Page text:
Getting to Yes

by Andrew Stiles

Chuck Schumer has said he wants to pass immigration reform with 70 votes in the Senate. That’s looking more likely now that the Gang of Eight has signed off on a GOP border-security amendment, which could give uncommitteed Republicans the political cover to vote yes. Senator Mark Kirk (R., Ill.), for example, has already said he’ll support the bill if the amendment is attached. Senator Marco Rubio (R., Fla.) called it “a dramatic improvement on border security,” and Senator Jeff Flake (R., Ariz) called it a “substantial difference” that would help win votes for the bill. “We’ve made a push for 70 votes,” Flake told reporters on a conference call. “That’s what we wanted. I think it is possible with this amendment.”

The specifics of the amendment, which was negotiated by Senators Bob Corker (R., Tenn.) and John Hoeven (R., N.D.), under Schumer’s supervision, are still coming out. It would reportedly double the amount of border-patrol agents — from about 20,000 to 40,000 — at a cost of $30 billion dollars. Gang of Eight members recently attacked Senator John Cornyn’s (R., Texas) proposal to add 5,000 border-security agents for being too expensive. Congressional Budget Office report, released yesterday, scored the bill as deficit-reducing ($197 billion over ten years), thus likely providing some flexibility on the financial front.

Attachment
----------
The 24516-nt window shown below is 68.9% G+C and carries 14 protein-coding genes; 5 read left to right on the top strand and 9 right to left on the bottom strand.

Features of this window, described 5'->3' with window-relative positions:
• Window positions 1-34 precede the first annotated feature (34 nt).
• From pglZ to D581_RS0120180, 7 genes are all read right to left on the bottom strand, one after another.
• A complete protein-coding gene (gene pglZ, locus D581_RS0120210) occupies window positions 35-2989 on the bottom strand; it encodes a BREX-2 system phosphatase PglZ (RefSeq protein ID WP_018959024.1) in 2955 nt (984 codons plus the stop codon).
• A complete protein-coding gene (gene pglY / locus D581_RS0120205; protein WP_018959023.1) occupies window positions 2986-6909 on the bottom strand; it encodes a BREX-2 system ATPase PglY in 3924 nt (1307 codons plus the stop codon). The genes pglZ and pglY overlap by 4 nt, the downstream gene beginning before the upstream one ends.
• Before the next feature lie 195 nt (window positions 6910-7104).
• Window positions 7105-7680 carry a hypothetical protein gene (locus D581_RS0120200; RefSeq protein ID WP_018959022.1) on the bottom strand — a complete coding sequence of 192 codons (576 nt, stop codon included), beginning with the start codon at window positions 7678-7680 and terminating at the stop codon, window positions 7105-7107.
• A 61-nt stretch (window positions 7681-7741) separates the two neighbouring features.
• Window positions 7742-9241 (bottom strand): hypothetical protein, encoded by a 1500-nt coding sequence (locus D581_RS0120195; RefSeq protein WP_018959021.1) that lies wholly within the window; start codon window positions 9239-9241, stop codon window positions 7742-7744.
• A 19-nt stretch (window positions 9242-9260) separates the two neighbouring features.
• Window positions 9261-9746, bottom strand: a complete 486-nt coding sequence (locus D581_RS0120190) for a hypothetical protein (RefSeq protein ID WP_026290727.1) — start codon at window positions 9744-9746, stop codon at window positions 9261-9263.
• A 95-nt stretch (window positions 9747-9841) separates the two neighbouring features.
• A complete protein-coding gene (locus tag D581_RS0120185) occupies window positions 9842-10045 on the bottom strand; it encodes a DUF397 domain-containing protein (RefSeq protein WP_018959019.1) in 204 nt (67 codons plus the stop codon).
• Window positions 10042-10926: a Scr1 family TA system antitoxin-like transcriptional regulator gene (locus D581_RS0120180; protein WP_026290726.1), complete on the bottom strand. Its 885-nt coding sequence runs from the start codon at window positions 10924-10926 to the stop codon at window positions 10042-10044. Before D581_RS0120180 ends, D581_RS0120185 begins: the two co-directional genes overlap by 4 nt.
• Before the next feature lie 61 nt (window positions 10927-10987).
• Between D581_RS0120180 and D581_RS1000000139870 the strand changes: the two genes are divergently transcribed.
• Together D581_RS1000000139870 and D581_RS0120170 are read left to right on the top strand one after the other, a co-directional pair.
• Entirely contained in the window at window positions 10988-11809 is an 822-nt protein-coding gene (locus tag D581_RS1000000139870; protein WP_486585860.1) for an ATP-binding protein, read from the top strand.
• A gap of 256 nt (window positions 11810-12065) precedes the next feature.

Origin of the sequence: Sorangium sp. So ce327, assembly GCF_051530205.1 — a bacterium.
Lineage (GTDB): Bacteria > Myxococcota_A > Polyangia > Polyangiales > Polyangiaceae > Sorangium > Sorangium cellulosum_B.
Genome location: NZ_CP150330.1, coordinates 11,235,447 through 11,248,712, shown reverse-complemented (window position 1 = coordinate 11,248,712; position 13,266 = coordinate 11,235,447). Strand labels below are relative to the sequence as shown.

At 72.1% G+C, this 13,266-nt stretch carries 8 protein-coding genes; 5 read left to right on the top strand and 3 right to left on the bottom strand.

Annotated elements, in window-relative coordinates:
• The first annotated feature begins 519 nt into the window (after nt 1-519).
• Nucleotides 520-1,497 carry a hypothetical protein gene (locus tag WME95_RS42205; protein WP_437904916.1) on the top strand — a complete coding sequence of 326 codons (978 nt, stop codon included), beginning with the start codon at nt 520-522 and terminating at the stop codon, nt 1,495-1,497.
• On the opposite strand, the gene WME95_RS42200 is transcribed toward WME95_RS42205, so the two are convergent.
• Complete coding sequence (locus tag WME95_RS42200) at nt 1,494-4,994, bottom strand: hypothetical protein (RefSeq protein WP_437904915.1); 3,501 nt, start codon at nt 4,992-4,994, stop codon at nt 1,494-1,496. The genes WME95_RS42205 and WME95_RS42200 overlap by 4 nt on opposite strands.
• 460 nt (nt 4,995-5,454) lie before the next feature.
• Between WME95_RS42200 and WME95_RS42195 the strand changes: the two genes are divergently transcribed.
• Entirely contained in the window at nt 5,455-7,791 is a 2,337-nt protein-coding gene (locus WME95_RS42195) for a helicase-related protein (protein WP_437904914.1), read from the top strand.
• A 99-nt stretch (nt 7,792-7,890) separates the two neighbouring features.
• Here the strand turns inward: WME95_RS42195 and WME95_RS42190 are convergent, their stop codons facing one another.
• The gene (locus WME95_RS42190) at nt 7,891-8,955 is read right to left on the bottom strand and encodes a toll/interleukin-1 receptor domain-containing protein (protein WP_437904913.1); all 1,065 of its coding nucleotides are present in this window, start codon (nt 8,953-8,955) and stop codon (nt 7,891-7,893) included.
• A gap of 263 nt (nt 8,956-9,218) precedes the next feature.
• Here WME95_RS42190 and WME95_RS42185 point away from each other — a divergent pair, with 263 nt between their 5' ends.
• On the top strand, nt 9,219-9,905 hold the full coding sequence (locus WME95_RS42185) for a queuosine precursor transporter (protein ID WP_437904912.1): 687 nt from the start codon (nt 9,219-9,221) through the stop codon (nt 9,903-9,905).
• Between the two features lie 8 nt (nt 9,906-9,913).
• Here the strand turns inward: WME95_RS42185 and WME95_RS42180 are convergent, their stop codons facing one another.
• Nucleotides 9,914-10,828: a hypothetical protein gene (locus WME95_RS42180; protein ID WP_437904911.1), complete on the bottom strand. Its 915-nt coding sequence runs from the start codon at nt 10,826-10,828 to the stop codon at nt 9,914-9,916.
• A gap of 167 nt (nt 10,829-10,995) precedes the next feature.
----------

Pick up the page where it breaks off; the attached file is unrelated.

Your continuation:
The amendment also calls for 700 miles of new border fencing, additional border-security technology such as drones and infared sensors, a mandatory employment-verification system, and an entry-exit tracking system at air and sea ports — a low-tech, biographic system, as opposed to the advanced, biometric system most Republicans support. The Department of Homeland Security will have to present a plan that includes a number of “minimum” requirements set by Congress. But there will be no hard “trigger,” or metric, such as a 90 percent apprehension rate of illegal border crossers, which must be met before a pathway to citizenship can be granted. Many Republicans support such a requirement, and it was included in an amendment offered by Senator John Cornyn (R., Texas.). “We are assured by the border patrol that, with these [additional] resources, they’ll get to that [90 percent] number,” Flake said. “But they’ll be no trigger that is based on an outcome like that.”



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